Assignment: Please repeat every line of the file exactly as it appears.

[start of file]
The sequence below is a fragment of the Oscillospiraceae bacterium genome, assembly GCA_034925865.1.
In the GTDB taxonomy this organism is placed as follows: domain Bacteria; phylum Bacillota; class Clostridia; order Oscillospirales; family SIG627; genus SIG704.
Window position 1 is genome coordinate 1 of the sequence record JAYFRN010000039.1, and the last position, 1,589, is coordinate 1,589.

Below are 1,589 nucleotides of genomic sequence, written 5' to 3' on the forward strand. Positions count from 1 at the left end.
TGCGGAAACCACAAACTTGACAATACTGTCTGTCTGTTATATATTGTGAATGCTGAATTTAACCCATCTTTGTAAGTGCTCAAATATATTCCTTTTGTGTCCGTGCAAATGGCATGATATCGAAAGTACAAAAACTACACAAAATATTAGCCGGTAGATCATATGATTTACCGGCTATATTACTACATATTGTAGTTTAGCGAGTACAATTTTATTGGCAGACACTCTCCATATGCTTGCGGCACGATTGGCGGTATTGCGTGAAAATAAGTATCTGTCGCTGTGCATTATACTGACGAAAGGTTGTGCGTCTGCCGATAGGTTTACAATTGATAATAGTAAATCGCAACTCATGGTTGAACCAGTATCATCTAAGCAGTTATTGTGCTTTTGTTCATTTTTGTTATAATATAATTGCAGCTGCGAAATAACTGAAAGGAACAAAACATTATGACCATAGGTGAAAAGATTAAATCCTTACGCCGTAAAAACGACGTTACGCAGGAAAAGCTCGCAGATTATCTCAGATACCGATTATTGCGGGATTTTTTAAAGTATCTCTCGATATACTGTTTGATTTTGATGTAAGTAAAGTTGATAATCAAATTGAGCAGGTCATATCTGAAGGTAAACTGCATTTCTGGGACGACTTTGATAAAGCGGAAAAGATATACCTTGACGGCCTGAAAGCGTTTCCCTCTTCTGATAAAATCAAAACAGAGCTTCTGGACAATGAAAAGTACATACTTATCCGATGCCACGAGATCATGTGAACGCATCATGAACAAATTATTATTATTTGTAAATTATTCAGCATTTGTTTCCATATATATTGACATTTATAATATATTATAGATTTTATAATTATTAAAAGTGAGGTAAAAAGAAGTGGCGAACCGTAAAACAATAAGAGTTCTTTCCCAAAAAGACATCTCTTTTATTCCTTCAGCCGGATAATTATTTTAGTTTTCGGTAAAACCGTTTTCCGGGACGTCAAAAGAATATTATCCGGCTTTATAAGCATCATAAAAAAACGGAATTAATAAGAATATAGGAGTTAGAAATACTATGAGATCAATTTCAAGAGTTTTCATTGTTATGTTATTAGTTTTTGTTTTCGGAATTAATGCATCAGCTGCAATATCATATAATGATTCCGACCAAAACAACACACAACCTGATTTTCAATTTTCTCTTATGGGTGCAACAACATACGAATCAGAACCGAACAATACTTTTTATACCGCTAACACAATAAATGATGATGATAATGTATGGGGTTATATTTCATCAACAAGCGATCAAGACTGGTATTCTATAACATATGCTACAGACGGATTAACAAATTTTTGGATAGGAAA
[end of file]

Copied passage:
The sequence below is a fragment of the Oscillospiraceae bacterium genome, assembly GCA_034925865.1.
In the GTDB taxonomy this organism is placed as follows: domain Bacteria; phylum Bacillota; class Clostridia; order Oscillospirales; family SIG627; genus SIG704.
Window position 1 is genome coordinate 1 of the sequence record JAYFRN010000039.1, and the last position, 1,589, is coordinate 1,589.

Below are 1,589 nucleotides of genomic sequence, written 5' to 3' on the forward strand. Positions count from 1 at the left end.
TGCGGAAACCACAAACTTGACAATACTGTCTGTCTGTTATATATTGTGAATGCTGAATTTAACCCATCTTTGTAAGTGCTCAAATATATTCCTTTTGTGTCCGTGCAAATGGCATGATATCGAAAGTACAAAAACTACACAAAATATTAGCCGGTAGATCATATGATTTACCGGCTATATTACTACATATTGTAGTTTAGCGAGTACAATTTTATTGGCAGACACTCTCCATATGCTTGCGGCACGATTGGCGGTATTGCGTGAAAATAAGTATCTGTCGCTGTGCATTATACTGACGAAAGGTTGTGCGTCTGCCGATAGGTTTACAATTGATAATAGTAAATCGCAACTCATGGTTGAACCAGTATCATCTAAGCAGTTATTGTGCTTTTGTTCATTTTTGTTATAATATAATTGCAGCTGCGAAATAACTGAAAGGAACAAAACATTATGACCATAGGTGAAAAGATTAAATCCTTACGCCGTAAAAACGACGTTACGCAGGAAAAGCTCGCAGATTATCTCAGATACCGATTATTGCGGGATTTTTTAAAGTATCTCTCGATATACTGTTTGATTTTGATGTAAGTAAAGTTGATAATCAAATTGAGCAGGTCATATCTGAAGGTAAACTGCATTTCTGGGACGACTTTGATAAAGCGGAAAAGATATACCTTGACGGCCTGAAAGCGTTTCCCTCTTCTGATAAAATCAAAACAGAGCTTCTGGACAATGAAAAGTACATACTTATCCGATGCCACGAGATCATGTGAACGCATCATGAACAAATTATTATTATTTGTAAATTATTCAGCATTTGTTTCCATATATATTGACATTTATAATATATTATAGATTTTATAATTATTAAAAGTGAGGTAAAAAGAAGTGGCGAACCGTAAAACAATAAGAGTTCTTTCCCAAAAAGACATCTCTTTTATTCCTTCAGCCGGATAATTATTTTAGTTTTCGGTAAAACCGTTTTCCGGGACGTCAAAAGAATATTATCCGGCTTTATAAGCATCATAAAAAAACGGAATTAATAAGAATATAGGAGTTAGAAATACTATGAGATCAATTTCAAGAGTTTTCATTGTTATGTTATTAGTTTTTGTTTTCGGAATTAATGCATCAGCTGCAATATCATATAATGATTCCGACCAAAACAACACACAACCTGATTTTCAATTTTCTCTTATGGGTGCAACAACATACGAATCAGAACCGAACAATACTTTTTATACCGCTAACACAATAAATGATGATGATAATGTATGGGGTTATATTTCATCAACAAGCGATCAAGACTGGTATTCTATAACATATGCTACAGACGGATTAACAAATTTTTGGATAGGAAA